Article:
LONG BEACH, Calif. -- At the end of last year, after putting in 40 years at Douglas Aircraft Co., Don H. Scoville retired.
At 58, he left his job as an administrator in the company's C-17 program, taking with him the largest check of his life: more than $100,000 from a 401(k) tax-deferred savings plan.
With the big payout, Mr. Scoville faced the investment decision of a lifetime. In today's economic hard times, with layoffs all too common and older workers often encouraged to retire early, it is a situation confronting many people.
What should you do with a large lump sum from a pension, 401 (k), profit-sharing, stock bonus or other tax-deferred retirement plan?
How can you minimize your taxes?
And how should you invest your money to secure your retirement?
One of the first things that Mr. Scoville did was turn to John M. Valenzuela, a certified financial planner with Prudential Securities Inc., for advice.
Given the stakes, you, too, might begin by getting professional advice from a financial planner, certified public accountant or investment broker. These professionals say these are questions to consider:
The first is usually: "How old are you?"
The critical age is 59 1/2 .
At that age you can make penalty-free withdrawals from tax-deferred retirement plans.
Some companies allow you to keep your money in their retirement plans after you leave the company. But if you can't keep it in or you prefer to manage your own money (and many people do), what should you do with your payout?
If you are 59 and under, you have only 60 days to roll over your payout penalty-free into another tax-deferred retirement plan such as an individual retirement account (IRA).
That's what Mr. Scoville did; he put his money into an IRA.
Lump sum payouts are regarded by the Internal Revenue Service as an early withdrawal from retirement plans. If you don't put your money into another tax-deferred retirement plan, you'll face a 10 percent early withdrawal penalty.
That's not all. With federal and state income taxes of nearly 40 percent combined, a very large chunk of your money could be going to taxes.
"Usually, the biggest mistake is to not roll over within the 60-day time frame," says Max Dezemplen, a certified financial planner with Financial Counseling Resources in Long Beach. "Nearly 10 times out of 10, people should roll over their money" into an IRA.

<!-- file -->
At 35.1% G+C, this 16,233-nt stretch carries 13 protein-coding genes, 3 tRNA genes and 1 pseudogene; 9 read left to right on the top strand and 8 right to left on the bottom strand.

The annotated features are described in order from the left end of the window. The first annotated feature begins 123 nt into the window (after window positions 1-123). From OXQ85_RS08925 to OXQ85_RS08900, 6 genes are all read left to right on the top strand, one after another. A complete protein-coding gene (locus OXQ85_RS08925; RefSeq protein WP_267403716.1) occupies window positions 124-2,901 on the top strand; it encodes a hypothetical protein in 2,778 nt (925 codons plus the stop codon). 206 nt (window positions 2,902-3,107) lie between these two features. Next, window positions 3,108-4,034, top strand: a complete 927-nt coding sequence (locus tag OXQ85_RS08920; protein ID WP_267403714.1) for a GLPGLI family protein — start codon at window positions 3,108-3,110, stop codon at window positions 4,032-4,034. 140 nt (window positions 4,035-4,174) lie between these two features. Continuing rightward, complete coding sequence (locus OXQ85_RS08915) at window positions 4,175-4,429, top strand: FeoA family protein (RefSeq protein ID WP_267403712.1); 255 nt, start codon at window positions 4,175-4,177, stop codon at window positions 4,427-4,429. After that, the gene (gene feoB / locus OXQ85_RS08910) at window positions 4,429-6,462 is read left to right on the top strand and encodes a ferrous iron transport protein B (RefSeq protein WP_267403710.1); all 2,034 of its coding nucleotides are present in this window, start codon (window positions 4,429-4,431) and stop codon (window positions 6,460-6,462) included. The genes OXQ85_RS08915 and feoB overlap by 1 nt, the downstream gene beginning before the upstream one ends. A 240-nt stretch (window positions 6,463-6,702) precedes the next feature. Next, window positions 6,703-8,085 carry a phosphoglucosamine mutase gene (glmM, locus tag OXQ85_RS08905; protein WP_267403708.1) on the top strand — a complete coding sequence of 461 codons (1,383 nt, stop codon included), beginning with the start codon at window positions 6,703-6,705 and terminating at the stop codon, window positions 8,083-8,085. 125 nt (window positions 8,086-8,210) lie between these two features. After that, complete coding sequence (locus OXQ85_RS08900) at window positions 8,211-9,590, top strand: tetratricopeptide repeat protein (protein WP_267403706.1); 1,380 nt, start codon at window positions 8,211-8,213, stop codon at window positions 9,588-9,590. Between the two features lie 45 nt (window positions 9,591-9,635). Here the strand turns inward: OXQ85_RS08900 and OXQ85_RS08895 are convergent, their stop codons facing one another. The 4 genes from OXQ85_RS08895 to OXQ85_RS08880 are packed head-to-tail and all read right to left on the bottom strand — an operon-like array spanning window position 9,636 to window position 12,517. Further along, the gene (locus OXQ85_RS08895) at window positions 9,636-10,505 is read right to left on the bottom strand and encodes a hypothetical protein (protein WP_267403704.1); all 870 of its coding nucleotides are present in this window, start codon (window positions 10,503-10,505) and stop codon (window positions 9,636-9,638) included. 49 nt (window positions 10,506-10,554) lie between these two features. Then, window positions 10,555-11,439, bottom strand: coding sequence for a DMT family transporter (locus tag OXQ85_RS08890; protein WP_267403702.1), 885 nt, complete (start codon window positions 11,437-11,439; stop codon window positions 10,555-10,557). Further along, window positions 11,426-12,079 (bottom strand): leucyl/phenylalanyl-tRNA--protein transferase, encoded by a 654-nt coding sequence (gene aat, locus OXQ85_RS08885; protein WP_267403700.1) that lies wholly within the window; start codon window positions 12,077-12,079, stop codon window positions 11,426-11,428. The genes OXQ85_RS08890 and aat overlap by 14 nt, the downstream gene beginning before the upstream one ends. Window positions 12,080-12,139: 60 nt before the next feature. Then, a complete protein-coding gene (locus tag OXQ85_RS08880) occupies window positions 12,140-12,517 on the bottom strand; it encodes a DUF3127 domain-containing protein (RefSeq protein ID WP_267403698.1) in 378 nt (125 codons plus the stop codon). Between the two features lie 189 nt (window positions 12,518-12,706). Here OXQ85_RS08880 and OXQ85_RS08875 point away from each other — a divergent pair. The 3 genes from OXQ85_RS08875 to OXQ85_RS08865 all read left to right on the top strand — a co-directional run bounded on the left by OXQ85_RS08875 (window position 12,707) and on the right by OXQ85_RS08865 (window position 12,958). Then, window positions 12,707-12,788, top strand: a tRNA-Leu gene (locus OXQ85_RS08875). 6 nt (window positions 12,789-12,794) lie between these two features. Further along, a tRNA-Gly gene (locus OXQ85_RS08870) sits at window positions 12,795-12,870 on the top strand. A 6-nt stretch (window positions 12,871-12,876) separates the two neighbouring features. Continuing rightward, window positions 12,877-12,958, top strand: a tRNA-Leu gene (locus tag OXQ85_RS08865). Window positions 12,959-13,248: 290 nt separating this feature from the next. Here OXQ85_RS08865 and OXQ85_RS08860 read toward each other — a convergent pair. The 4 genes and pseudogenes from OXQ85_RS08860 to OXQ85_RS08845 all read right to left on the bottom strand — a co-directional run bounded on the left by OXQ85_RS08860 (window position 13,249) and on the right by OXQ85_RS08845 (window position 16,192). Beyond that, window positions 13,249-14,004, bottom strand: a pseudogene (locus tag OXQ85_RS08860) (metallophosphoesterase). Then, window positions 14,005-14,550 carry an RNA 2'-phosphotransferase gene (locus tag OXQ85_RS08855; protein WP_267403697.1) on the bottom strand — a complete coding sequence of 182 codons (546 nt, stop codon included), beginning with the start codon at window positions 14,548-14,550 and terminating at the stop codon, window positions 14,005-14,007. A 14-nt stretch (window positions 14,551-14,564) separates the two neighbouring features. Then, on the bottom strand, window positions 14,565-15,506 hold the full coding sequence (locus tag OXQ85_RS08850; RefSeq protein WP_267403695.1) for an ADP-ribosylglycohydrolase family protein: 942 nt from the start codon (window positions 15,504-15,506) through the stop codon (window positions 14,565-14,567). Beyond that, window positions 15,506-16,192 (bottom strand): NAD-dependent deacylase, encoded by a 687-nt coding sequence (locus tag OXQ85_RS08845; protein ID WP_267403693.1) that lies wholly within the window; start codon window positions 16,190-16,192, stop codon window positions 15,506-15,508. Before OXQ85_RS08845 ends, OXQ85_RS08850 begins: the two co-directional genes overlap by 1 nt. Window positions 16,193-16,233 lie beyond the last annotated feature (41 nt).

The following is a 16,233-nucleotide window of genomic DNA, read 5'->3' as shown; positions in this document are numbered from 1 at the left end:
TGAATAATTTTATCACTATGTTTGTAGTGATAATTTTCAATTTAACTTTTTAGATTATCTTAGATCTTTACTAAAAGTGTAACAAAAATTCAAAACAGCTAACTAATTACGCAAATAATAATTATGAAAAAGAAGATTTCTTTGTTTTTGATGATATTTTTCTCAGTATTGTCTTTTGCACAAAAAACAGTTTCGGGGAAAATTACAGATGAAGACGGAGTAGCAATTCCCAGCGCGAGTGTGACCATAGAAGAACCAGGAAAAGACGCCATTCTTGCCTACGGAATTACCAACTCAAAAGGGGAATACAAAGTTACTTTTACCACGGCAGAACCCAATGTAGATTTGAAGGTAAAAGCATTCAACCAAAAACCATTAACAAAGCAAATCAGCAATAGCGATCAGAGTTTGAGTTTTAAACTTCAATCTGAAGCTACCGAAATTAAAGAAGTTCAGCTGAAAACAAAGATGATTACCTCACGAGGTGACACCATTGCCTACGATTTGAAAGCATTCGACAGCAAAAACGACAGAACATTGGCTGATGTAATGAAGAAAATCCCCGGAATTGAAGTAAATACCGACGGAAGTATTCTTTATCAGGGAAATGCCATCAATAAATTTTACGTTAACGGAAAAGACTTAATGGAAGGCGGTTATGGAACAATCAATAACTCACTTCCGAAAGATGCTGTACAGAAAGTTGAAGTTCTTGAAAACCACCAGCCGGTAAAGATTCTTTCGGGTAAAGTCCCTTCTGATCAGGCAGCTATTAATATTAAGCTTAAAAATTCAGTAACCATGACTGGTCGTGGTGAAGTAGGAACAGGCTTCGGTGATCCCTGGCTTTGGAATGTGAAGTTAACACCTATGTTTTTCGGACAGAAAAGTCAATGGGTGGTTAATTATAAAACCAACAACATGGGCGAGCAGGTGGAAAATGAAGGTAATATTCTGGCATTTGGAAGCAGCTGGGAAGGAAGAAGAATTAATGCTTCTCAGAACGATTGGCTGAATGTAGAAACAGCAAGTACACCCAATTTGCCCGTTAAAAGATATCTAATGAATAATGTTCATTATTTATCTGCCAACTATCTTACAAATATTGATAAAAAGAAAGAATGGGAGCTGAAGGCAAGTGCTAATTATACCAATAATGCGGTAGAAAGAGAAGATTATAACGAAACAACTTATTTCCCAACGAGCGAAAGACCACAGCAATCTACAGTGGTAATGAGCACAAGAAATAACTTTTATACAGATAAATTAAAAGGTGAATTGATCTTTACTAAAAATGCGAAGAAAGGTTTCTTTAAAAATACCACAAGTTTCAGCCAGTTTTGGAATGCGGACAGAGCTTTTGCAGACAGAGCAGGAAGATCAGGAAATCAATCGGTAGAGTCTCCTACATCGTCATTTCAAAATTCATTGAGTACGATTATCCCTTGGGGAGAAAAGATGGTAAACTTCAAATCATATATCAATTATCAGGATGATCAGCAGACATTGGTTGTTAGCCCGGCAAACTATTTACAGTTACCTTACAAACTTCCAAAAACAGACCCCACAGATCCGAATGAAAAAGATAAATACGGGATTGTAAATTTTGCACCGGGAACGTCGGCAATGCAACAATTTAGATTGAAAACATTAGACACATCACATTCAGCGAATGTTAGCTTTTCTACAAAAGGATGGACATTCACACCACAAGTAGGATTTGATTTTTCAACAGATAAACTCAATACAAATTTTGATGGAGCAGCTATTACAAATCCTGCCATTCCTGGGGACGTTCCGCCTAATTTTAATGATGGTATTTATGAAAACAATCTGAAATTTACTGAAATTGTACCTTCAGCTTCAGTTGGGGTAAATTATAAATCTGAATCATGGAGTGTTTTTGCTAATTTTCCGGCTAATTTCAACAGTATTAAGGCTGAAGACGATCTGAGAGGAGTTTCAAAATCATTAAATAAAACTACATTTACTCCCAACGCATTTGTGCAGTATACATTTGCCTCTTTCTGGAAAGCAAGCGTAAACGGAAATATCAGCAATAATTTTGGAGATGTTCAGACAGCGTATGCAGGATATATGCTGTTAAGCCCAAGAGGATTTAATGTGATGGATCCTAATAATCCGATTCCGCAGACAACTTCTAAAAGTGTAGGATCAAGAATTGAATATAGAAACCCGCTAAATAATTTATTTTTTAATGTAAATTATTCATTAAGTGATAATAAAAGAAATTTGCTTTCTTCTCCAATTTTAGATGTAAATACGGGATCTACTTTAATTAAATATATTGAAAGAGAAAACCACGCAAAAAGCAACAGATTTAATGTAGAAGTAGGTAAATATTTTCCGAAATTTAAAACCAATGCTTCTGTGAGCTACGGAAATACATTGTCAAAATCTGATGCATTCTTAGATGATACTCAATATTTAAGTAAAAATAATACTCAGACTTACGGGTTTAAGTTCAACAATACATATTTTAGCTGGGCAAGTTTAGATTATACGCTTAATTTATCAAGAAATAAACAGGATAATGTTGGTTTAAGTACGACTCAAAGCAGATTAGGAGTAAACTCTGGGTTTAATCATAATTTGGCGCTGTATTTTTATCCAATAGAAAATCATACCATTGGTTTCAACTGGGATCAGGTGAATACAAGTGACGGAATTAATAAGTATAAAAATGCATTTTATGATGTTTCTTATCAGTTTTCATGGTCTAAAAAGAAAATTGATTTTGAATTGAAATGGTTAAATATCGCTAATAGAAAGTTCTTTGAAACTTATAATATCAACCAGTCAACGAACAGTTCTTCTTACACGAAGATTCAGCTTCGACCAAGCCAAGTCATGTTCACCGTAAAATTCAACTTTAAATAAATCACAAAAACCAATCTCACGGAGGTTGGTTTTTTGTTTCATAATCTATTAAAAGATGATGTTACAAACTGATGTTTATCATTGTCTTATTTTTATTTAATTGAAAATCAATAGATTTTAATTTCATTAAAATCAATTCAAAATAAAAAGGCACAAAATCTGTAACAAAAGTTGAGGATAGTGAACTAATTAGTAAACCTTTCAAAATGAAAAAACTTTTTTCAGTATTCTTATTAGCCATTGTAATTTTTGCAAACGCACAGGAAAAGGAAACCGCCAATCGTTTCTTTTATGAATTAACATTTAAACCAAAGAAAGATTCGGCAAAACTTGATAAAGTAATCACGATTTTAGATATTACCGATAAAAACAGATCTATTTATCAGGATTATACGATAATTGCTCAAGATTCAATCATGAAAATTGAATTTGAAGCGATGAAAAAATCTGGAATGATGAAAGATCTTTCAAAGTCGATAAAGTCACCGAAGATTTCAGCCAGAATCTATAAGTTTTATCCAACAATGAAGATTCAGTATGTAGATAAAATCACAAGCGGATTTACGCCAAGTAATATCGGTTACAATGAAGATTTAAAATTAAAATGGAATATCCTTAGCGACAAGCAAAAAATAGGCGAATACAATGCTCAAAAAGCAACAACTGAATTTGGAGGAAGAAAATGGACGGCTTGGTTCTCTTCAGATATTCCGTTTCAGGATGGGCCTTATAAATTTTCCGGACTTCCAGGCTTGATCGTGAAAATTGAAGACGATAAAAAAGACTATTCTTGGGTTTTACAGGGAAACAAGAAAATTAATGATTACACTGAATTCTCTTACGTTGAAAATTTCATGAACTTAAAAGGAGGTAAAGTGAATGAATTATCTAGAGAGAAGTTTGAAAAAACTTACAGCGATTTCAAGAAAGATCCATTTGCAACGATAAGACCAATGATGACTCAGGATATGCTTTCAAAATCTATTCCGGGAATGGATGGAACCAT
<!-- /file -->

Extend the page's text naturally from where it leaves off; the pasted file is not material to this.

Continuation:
By stashing your money in an individual retirement account, you avoid the early withdrawal penalty and you defer your taxes until you withdraw money from the IRA.
Whatever you do, you'll pay income taxes. The only question is: now or later?
You may want to keep your money and pay your taxes now -- if your lump sum payout is small, or if you need the money now, or if you're betting that tax rates will climb.
"We now have the lowest tax rates in years," says David J. Peters, a chartered financial planner in Los Alamitos, Calif. "A lot of people think tax rates are going to go up in the next couple of years."
Even so, there is a school of thought that favors delaying tax payments to a time when you'll have less income.
"Any time you can defer income taxes, you're better off," says certified financial planner Phillip Cook of Financial Network Investment Corp. in Torrance, Calif.
Eventually you'll pay tax on it, but by then you'll have retired, your income is likely to be lower and so will your tax rate.
If you're putting your money into an IRA then, what kind should you invest it in?
Mr. Cook says he favors mortgage- or government-backed securities and insurance annuities, but only from the strongest insurance companies.
Mr. Peters says he, too, recommends insurance annuities and a mutual fund invested in government bonds, such as DTC Oppenheimer Strategic Income.
Mr. Valenzuela suggests government bonds, high-grade utility securities and blue-chip stocks.
Don't get greedy, they warn. Don't put your money in high-risk investments. They recommend a varied, low-risk portfolio.
"I think most people are unrealistic," says Mr. Cook. "Most people would like to think that investing in Wall Street will make them rich.
"I think the most a financial adviser can do is to keep you from being poor -- so you'll have the money to do what you want to do when you retire."